When the United States dropped its rate, other banks did not follow. Now the spread between the interest rate at the European Central Bank (home of the euro) and the Federal Reserve (home of the dollar) is smaller than it has traditionally been, and that has weakened the value of the dollar against the euro. Put another way, you would get a better interest rate return holding a euro than a dollar.
Second, central banks around the world have been diversifying their holdings away from dollars to euros, British pounds and so on. That means there are more dollars out there in currency markets available to purchase. More dollars floating around means diminished value.
What Effect Does This Have?
Look at the record-high price of oil. Even if the same amount of oil is being pumped out of the ground, since it is traded in dollars and the dollar has weakened, the price of oil has increased to make up for the lost value of the dollar, creating a sort of vicious cycle.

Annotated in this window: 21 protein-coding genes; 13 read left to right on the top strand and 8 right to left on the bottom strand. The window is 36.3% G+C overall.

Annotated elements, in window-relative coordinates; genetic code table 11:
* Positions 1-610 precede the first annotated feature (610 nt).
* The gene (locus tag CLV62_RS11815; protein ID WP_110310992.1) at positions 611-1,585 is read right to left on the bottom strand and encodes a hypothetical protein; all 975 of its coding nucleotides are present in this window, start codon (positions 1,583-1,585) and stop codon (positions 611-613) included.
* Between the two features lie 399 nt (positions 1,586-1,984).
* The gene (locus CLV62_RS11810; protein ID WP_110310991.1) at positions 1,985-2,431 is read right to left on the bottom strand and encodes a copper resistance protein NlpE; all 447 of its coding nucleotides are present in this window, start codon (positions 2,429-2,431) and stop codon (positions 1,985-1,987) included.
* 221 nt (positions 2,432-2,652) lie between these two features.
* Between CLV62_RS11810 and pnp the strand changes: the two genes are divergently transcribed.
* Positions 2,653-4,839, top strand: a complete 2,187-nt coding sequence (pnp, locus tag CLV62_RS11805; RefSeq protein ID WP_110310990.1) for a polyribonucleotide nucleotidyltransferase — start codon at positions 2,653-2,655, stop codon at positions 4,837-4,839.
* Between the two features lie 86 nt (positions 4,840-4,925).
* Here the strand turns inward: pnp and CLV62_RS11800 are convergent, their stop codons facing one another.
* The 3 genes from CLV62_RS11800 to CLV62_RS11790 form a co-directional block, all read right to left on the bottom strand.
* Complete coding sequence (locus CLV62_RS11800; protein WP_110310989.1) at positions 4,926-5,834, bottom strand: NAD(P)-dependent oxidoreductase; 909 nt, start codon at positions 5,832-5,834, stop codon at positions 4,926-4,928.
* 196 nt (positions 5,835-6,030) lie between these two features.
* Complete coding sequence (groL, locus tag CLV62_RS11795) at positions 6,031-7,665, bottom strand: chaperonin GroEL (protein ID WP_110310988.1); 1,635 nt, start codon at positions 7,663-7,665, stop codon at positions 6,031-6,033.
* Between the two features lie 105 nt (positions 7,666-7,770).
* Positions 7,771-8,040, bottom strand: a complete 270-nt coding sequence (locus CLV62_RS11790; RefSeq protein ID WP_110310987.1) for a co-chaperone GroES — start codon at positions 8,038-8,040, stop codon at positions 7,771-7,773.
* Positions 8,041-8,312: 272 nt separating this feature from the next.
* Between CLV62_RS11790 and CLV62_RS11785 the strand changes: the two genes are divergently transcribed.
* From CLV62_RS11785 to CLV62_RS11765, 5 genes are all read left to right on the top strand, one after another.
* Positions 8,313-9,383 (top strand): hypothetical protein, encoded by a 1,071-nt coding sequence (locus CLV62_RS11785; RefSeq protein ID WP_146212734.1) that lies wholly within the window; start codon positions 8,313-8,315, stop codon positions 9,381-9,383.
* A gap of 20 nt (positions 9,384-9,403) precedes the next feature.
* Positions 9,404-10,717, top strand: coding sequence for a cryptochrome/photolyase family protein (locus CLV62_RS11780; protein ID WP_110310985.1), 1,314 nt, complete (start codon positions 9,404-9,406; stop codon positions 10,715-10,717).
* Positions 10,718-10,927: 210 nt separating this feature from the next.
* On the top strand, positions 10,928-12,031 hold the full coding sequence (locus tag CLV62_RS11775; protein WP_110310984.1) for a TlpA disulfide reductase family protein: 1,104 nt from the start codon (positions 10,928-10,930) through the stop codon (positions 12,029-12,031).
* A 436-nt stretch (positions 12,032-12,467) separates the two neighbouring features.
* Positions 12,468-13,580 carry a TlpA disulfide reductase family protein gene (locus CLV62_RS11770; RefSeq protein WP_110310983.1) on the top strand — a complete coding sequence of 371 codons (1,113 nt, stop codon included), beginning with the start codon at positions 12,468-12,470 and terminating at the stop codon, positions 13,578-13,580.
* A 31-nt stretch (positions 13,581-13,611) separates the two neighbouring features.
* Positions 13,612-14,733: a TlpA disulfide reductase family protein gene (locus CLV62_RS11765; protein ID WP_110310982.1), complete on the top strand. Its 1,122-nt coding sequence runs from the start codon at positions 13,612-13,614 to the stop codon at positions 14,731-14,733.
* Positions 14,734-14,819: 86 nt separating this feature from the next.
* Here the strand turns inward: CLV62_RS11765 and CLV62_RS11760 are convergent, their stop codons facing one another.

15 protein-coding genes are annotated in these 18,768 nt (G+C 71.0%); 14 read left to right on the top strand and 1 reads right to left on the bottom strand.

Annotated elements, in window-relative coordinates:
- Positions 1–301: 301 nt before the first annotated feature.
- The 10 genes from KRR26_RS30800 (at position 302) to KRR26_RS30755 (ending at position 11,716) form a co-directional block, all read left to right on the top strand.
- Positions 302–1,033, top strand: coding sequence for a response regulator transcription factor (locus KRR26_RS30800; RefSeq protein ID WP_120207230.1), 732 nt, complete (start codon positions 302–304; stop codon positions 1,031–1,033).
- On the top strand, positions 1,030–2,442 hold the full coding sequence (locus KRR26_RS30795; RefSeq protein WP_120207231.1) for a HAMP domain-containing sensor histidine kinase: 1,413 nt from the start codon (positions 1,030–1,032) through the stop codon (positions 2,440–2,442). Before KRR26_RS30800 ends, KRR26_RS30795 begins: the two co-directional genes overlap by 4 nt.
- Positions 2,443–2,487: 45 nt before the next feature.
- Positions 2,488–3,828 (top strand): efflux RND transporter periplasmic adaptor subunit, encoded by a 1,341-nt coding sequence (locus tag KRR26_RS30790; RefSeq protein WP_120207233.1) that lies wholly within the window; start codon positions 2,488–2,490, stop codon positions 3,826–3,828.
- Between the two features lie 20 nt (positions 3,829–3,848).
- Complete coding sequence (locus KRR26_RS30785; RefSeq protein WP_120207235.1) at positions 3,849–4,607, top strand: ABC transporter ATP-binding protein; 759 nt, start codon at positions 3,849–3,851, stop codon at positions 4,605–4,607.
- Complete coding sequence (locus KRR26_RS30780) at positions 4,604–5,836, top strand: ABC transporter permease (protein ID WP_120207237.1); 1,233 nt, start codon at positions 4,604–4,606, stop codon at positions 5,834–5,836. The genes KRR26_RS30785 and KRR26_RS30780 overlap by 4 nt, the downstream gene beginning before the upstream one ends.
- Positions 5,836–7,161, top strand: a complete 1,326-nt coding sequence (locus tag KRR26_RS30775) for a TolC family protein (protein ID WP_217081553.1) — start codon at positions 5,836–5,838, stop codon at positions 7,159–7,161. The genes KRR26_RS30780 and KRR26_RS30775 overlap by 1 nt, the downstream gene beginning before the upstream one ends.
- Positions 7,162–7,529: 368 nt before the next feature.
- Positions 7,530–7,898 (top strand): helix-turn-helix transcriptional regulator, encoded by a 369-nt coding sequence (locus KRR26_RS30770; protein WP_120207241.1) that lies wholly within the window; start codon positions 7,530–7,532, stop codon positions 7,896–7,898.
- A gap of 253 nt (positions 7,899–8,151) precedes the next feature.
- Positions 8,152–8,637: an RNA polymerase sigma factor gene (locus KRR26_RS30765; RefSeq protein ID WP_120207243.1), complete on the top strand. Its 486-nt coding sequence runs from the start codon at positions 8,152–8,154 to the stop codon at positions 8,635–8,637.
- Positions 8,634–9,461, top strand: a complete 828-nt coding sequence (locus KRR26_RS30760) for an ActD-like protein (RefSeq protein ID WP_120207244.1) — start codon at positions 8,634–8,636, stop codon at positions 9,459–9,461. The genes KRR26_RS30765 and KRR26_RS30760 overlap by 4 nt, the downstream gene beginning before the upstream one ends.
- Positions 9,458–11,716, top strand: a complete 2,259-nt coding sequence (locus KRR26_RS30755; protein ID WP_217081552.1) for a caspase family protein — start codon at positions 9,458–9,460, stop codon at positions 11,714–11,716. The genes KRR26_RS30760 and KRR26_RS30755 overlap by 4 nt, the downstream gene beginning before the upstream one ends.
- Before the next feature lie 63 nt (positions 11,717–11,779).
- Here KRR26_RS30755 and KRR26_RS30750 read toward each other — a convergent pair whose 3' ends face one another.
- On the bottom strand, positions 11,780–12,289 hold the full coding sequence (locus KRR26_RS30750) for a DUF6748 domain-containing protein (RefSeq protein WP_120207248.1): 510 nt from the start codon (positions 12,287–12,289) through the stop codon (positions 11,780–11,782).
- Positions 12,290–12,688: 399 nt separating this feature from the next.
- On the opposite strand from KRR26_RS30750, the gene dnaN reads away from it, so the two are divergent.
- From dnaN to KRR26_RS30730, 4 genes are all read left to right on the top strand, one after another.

Oil-producing countries don’t want to keep all the dollars they are getting for their oil, since it’s worth less, so they are diversifying and converting their dollars into euros or other currencies. That pushes more dollars back out into currency markets, which in turn pushes down the dollar’s value.
One analyst told ABC News that Russia used to have 90 percent of its financial reserves in dollars. It now has 45 percent in dollars, 45 percent in euros and 10 percent in British pounds.
What Does This Mean in the U.S.?